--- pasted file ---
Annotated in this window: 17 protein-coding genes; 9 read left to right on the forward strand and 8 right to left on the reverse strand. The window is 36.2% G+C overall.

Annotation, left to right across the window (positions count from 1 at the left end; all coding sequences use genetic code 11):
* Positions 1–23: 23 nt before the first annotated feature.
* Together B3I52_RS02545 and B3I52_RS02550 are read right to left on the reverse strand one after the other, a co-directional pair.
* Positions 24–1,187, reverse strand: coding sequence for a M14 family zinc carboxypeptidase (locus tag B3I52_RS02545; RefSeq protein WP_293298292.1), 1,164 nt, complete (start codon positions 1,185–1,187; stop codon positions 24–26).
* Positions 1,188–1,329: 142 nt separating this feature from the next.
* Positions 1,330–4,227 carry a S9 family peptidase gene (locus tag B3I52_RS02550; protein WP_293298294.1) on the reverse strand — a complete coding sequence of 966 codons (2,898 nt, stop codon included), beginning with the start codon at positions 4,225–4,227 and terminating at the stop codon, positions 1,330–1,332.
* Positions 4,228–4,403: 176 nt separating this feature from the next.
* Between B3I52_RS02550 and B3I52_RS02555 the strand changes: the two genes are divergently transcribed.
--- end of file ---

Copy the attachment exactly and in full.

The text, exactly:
Annotated in this window: 17 protein-coding genes; 9 read left to right on the forward strand and 8 right to left on the reverse strand. The window is 36.2% G+C overall.

Annotation, left to right across the window (positions count from 1 at the left end; all coding sequences use genetic code 11):
* Positions 1–23: 23 nt before the first annotated feature.
* Together B3I52_RS02545 and B3I52_RS02550 are read right to left on the reverse strand one after the other, a co-directional pair.
* Positions 24–1,187, reverse strand: coding sequence for a M14 family zinc carboxypeptidase (locus tag B3I52_RS02545; RefSeq protein WP_293298292.1), 1,164 nt, complete (start codon positions 1,185–1,187; stop codon positions 24–26).
* Positions 1,188–1,329: 142 nt separating this feature from the next.
* Positions 1,330–4,227 carry a S9 family peptidase gene (locus tag B3I52_RS02550; protein WP_293298294.1) on the reverse strand — a complete coding sequence of 966 codons (2,898 nt, stop codon included), beginning with the start codon at positions 4,225–4,227 and terminating at the stop codon, positions 1,330–1,332.
* Positions 4,228–4,403: 176 nt separating this feature from the next.
* Between B3I52_RS02550 and B3I52_RS02555 the strand changes: the two genes are divergently transcribed.